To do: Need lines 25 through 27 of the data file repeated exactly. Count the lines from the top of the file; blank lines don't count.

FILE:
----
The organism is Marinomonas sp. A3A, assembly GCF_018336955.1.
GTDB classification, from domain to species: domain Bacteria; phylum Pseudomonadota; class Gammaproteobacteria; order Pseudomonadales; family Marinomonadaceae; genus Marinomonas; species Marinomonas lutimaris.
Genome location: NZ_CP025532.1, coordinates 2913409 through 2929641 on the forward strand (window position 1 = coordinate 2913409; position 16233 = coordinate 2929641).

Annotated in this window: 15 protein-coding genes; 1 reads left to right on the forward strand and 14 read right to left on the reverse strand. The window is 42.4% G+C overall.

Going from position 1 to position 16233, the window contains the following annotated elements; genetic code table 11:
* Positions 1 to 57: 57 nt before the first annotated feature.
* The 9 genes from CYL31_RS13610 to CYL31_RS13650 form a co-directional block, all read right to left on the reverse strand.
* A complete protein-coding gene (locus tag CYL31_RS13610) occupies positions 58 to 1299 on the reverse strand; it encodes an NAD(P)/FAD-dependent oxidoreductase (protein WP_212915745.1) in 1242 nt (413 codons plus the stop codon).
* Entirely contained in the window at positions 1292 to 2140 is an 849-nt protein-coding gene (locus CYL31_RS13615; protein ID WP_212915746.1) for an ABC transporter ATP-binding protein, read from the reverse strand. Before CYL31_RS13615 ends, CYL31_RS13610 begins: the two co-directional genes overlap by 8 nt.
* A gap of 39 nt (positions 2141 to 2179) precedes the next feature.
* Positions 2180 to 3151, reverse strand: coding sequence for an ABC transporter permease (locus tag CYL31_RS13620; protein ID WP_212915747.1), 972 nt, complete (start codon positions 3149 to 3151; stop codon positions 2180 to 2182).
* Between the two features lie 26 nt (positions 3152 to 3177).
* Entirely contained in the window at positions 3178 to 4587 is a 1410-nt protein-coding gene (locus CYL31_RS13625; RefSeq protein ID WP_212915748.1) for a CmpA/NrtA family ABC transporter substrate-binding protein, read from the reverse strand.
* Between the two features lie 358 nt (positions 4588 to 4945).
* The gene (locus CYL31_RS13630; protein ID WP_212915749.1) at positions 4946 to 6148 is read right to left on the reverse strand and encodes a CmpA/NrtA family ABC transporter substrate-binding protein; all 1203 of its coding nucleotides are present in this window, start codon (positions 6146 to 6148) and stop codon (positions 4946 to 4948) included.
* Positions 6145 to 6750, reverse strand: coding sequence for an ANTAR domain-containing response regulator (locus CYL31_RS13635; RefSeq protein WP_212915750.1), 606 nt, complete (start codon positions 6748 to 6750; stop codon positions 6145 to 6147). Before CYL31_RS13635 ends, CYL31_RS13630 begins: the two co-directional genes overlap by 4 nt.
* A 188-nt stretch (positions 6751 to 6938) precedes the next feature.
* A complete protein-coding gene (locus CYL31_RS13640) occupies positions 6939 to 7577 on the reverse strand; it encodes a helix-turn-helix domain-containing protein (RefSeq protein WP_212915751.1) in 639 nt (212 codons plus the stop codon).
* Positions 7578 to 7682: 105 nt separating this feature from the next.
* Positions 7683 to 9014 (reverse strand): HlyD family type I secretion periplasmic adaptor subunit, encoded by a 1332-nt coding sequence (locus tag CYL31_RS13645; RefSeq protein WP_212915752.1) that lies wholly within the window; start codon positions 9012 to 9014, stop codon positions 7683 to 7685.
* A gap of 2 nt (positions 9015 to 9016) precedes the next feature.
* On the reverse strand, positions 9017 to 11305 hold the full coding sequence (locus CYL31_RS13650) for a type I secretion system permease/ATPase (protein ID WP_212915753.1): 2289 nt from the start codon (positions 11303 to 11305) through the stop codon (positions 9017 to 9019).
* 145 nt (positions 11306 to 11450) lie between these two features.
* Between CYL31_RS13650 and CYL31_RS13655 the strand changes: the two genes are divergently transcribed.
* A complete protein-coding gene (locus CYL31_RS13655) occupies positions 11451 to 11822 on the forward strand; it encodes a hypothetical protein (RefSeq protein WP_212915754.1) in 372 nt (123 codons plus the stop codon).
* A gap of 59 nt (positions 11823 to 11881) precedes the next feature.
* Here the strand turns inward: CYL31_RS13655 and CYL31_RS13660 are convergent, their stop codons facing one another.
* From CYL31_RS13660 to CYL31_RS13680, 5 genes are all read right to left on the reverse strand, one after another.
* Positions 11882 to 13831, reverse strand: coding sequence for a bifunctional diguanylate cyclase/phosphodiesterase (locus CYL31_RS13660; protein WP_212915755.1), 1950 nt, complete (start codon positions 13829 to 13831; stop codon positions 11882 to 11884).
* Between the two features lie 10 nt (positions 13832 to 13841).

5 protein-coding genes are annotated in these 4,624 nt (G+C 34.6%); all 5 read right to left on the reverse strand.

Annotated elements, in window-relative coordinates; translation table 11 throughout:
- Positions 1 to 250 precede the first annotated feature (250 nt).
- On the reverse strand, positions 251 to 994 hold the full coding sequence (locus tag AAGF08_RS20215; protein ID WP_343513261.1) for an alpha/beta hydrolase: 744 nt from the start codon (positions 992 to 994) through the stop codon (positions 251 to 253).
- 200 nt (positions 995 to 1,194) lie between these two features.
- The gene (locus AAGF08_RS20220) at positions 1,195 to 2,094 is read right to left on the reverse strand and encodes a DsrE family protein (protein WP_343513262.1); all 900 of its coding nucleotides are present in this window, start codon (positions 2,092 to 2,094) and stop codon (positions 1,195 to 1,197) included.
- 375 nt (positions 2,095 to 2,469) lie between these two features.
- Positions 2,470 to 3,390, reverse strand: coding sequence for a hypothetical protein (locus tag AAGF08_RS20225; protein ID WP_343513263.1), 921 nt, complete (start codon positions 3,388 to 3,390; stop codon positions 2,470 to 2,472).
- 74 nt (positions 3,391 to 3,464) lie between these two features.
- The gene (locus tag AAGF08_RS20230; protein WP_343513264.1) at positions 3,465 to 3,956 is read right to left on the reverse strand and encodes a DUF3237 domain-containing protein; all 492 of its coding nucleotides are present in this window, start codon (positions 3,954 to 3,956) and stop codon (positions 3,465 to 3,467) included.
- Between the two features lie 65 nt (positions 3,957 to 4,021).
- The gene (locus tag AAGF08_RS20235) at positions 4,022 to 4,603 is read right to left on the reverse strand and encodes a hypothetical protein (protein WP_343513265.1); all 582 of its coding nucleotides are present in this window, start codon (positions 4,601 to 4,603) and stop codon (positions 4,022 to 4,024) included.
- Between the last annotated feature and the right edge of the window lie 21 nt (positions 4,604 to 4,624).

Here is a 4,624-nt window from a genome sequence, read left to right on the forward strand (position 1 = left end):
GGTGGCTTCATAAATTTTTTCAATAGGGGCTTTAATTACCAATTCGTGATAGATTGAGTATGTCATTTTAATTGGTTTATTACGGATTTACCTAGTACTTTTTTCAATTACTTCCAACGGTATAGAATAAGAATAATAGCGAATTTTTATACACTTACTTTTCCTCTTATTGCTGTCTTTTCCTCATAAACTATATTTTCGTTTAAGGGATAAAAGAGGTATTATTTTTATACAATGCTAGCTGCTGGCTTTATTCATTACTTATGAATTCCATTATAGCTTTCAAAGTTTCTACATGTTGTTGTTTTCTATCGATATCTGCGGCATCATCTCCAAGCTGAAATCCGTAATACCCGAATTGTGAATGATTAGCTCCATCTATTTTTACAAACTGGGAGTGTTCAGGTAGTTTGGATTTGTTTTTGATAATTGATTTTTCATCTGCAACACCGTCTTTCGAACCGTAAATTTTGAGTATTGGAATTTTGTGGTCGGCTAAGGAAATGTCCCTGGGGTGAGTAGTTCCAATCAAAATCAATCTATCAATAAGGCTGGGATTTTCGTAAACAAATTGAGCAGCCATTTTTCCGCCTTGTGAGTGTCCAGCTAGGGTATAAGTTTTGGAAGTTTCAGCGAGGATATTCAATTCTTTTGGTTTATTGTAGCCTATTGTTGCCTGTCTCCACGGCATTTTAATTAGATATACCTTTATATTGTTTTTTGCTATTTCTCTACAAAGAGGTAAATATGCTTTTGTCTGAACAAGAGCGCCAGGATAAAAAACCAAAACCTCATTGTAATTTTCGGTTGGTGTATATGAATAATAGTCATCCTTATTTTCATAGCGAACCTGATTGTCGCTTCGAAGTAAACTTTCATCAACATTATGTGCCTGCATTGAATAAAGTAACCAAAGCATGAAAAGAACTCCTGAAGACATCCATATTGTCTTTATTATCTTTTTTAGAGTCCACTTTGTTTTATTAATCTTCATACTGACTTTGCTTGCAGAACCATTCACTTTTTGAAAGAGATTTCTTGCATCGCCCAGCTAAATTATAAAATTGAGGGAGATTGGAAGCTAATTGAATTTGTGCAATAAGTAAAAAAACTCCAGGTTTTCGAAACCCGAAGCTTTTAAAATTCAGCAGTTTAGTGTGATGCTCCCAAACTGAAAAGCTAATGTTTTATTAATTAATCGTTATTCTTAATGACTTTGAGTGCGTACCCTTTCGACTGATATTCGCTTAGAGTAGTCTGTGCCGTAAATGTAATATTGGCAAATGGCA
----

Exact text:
* A complete protein-coding gene (locus CYL31_RS13655) occupies positions 11451 to 11822 on the forward strand; it encodes a hypothetical protein (RefSeq protein WP_212915754.1) in 372 nt (123 codons plus the stop codon).
* A gap of 59 nt (positions 11823 to 11881) precedes the next feature.
* Here the strand turns inward: CYL31_RS13655 and CYL31_RS13660 are convergent, their stop codons facing one another.